Fanfare marked not only the opening of Goya’s new facility — a state-of-the-art, 642,000-square-foot logistics space and headquarters — but of the iconic food company’s decision to stay and grow in the Garden State.
“We planted our roots in New Jersey in 1974, when this whole area was still swamplands and pig farms. We were one of the first businesses to come into the Meadowlands,” Goya President Bob Unanue said. “We believed then, and we believe now, that being in New Jersey allows us to continue to deliver the best possible service to our loyal consumers and customers throughout the region.”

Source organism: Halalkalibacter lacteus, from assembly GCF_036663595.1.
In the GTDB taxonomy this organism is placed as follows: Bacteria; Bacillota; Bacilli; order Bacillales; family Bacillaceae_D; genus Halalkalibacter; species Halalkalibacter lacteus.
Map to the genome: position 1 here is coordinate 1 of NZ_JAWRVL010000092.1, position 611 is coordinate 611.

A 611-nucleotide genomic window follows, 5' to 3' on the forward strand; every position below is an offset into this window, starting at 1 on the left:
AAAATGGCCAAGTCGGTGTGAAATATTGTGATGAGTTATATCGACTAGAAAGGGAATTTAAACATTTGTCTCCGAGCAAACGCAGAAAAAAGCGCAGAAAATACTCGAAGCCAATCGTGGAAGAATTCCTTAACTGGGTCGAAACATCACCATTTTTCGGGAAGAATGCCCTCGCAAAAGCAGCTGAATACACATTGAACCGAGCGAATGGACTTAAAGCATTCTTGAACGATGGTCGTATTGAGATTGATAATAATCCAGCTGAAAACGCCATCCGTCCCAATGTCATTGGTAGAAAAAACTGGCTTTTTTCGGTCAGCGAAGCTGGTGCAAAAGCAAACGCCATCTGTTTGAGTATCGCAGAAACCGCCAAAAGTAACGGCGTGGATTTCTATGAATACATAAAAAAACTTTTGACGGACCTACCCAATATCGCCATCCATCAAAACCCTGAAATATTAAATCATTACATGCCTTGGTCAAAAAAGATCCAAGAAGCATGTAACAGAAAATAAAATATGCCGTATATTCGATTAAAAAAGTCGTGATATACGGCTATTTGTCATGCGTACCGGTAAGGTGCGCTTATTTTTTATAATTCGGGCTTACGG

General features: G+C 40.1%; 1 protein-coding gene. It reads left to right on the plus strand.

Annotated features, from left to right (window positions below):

Unanue said the event, which drew dignitaries such as Gov. Chris Christie and Jersey City Mayor Steven Fulop as well as numerous industry leaders, was “an historic day in Goya’s history and the culmination of a 10-year strategic plan.” The Hispanic-owned food giant has embarked on a $500 million global expansion at its facilities and products over the past decade, a plan that includes a $250 million investment in New Jersey alone.
That includes the project in Jersey City, which was built by Rockefeller Group, and more than $30 million in renovations at Goya’s 240,000-square-foot facility in Secaucus, its longtime headquarters before the company made the move about a mile away to the new facility. And Unanue said it meant the retention of more than 500 existing local jobs and the prospect of 100 new positions.